If you and your pet are moving to a smaller home, you may be wondering about how they will adjust to the move and settle in their new environment. Especially if you and your pet have both grown comfortable with a larger indoor or outdoor space, the prospect of a downsize may be stressful. Will your pet have enough room to play? What if you have neighbors who don’t like pets? Preparing your pet for the move can make it easier on both of you, even if it does mean adjusting to a smaller home.
Some tips when preparing for your move.
Your pet will adjust better if you prepare for the move with care. If it is possible for you to take them to visit the new home before you move there, try to do so a few times. Let them explore inside and out if this is an option. If not, at least get them comfortable with the traveling: set up their travel crate where they can get in and out of it and take them for car rides to different locales. This will give you an opportunity to figure out whether they find any aspects of moving especially stressful, so you can try to mitigate those factors.
Tips for home buying.
Even if you are downsizing, you still need to be sure you have enough space to care for your pet well. Research property values in different areas, and try to get preapproved for a mortgage as soon as possible, so you know your home-buying budget. It’s also important to have a plan in case you will be selling your old home before you can purchase your new one.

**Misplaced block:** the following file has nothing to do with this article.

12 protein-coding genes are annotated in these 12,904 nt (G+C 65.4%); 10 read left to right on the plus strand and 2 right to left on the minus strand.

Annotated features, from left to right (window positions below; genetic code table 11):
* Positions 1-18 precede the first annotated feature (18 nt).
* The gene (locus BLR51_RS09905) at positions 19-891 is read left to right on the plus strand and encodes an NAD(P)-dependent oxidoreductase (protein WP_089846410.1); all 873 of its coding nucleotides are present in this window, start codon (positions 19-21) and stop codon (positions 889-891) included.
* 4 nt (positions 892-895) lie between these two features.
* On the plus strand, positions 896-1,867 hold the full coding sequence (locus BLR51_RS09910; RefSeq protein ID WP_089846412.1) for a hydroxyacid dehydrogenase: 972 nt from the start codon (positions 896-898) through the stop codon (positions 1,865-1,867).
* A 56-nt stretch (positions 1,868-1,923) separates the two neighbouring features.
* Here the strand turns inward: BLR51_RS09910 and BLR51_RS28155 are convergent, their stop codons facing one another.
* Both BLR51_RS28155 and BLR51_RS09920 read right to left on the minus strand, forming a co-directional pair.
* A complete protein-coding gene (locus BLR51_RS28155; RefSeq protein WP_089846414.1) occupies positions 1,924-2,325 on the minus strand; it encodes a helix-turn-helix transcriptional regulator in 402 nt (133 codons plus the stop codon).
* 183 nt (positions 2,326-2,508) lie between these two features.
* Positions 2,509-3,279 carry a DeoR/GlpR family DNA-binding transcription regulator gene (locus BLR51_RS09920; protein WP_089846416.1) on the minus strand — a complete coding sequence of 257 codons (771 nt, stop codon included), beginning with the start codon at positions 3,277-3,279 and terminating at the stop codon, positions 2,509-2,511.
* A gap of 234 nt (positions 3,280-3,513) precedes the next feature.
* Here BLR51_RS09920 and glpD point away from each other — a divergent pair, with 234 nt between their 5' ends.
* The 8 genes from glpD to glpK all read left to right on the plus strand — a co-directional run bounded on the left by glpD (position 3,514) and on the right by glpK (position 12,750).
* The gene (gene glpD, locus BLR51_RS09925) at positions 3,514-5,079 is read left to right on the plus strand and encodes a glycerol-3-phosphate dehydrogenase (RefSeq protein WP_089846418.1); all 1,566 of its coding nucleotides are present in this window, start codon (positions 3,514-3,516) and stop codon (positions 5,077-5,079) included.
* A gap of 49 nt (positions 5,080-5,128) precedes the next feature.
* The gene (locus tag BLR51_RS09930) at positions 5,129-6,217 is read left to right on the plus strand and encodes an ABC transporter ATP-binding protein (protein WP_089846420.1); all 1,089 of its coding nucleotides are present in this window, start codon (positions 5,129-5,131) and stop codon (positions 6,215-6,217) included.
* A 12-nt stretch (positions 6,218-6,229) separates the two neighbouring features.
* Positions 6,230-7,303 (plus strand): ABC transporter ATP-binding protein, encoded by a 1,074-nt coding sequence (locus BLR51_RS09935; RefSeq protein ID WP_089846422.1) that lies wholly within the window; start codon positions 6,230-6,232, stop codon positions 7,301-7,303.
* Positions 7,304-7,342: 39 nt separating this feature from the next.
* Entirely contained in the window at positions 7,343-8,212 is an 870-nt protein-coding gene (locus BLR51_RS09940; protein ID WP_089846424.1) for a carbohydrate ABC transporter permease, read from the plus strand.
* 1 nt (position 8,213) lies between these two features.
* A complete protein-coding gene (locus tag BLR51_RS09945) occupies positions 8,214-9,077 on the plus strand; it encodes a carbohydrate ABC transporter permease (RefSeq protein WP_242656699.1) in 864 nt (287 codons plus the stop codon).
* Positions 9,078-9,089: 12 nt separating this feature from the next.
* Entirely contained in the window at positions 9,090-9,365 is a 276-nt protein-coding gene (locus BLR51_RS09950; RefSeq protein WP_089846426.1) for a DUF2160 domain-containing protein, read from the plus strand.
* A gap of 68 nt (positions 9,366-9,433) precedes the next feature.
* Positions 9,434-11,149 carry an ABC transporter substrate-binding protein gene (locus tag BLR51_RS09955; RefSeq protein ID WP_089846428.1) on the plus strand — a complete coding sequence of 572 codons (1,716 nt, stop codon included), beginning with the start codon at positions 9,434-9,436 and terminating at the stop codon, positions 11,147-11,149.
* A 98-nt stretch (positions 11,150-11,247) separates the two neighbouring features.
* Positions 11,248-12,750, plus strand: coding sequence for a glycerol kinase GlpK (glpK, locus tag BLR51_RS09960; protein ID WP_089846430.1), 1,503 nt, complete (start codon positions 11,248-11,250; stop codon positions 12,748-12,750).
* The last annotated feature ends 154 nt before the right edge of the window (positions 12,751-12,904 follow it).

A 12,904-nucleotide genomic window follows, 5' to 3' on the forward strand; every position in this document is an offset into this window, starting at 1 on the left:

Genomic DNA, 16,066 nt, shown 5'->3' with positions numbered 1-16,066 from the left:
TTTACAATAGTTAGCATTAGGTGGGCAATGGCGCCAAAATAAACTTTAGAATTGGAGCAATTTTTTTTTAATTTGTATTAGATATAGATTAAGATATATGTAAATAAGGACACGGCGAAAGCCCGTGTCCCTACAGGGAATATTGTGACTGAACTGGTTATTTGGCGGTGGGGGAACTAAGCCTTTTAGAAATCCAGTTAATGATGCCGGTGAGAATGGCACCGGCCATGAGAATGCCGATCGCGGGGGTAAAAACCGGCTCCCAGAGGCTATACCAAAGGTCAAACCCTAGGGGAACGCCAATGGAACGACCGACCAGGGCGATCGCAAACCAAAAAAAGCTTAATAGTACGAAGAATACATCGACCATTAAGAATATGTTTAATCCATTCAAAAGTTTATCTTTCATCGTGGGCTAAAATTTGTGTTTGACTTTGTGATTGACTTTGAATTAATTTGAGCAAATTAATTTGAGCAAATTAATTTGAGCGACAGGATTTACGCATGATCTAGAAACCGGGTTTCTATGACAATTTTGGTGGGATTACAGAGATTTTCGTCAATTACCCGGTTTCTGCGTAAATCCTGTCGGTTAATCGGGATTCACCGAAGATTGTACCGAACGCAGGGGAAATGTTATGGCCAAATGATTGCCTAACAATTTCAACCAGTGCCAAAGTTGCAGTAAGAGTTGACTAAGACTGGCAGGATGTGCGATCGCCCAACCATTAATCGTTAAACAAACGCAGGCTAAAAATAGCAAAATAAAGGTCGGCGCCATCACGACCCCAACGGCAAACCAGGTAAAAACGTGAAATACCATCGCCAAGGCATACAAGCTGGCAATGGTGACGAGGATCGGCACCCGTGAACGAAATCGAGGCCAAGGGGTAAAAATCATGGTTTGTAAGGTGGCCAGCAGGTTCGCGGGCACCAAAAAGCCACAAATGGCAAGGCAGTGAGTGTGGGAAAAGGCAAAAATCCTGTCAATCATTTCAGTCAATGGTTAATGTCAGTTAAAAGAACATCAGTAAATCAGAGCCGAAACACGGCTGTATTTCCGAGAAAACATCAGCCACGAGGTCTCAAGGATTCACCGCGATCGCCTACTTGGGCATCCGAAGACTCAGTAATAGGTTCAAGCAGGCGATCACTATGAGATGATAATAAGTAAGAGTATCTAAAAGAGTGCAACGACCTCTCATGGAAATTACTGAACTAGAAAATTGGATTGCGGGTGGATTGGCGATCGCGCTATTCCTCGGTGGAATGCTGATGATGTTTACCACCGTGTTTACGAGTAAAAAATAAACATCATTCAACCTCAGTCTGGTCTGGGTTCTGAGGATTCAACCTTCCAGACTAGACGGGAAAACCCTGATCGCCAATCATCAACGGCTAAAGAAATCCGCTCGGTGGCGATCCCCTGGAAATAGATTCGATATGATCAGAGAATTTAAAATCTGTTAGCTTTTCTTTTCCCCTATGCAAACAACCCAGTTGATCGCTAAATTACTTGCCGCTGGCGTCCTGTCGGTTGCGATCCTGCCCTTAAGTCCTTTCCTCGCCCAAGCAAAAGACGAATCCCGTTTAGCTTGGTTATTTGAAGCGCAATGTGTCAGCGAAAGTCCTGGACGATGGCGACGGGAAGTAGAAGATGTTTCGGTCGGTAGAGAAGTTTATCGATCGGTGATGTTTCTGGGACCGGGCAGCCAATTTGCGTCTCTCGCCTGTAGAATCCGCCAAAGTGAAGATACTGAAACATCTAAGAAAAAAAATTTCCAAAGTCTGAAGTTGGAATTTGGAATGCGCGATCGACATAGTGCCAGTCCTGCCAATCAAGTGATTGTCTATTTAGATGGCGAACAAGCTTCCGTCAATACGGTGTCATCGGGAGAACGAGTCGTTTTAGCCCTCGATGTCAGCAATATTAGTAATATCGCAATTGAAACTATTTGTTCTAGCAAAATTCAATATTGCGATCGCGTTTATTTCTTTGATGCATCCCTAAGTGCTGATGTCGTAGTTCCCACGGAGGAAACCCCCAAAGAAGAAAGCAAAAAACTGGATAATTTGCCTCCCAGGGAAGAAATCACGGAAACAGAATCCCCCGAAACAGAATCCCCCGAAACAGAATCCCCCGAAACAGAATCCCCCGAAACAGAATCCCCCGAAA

Considerations for your new home.
Before you move to your smaller home, see if any changes need to be made for your and your pet’s safety and comfort. If there is an unfenced lawn, see whether you can put up a fence or enclosure so your pet will have a secure area to play. Also, consider issues of lighting or ventilation that may affect you or your pet’s health. Especially if you will be going up and down stairs or taking your pet in and out, be sure the area is adequately lit. Having good lighting is important for home security, and for your own safety, especially if you are getting older. If you need to upgrade the lighting in your present or future home, check out the different brands and selections at Lighttrends. When pet-proofing the house prior to your move, keep in mind such considerations as wires that could be chewed, or windows where a pet could escape or have an accident. Since you are moving into a smaller space, make sure you have plenty of storage options so you can avoid clutter.
Keeping your pet happy during the move.
Some pets may find it stressful to have a lot of strangers in and out of the house on moving day, so you may want to find a pet sitter or a kennel that can look after them during that time. If this isn’t possible or necessary, at least try to keep them in a secure room so they won’t get upset by the chaos or get loose and run away. Bear in mind that some moving companies have expectations regarding pet containment. Look for national moving companies who are comfortable working in a house where there is a pet or pets and ask them for a written estimate. It’s also a good idea to read their reviews before signing a contract with them.
How to help your pet settle in.
When you arrive at your new home, try to designate one area for your pet, and keep some of their familiar items there. Let them get comfortable in that area before they explore the whole abode. Try to keep their routine, as well as their food and feeding schedule, as unaltered as possible.
Moving can be less stressful for you and less disruptive for your pet if you prepare for it well. Know how to keep your pet happy and ease them into the new experience as much as possible, so your move to your new home will be pleasant and not upsetting.
by Guest Blogger Cindy Aldridge
Image via Pixabay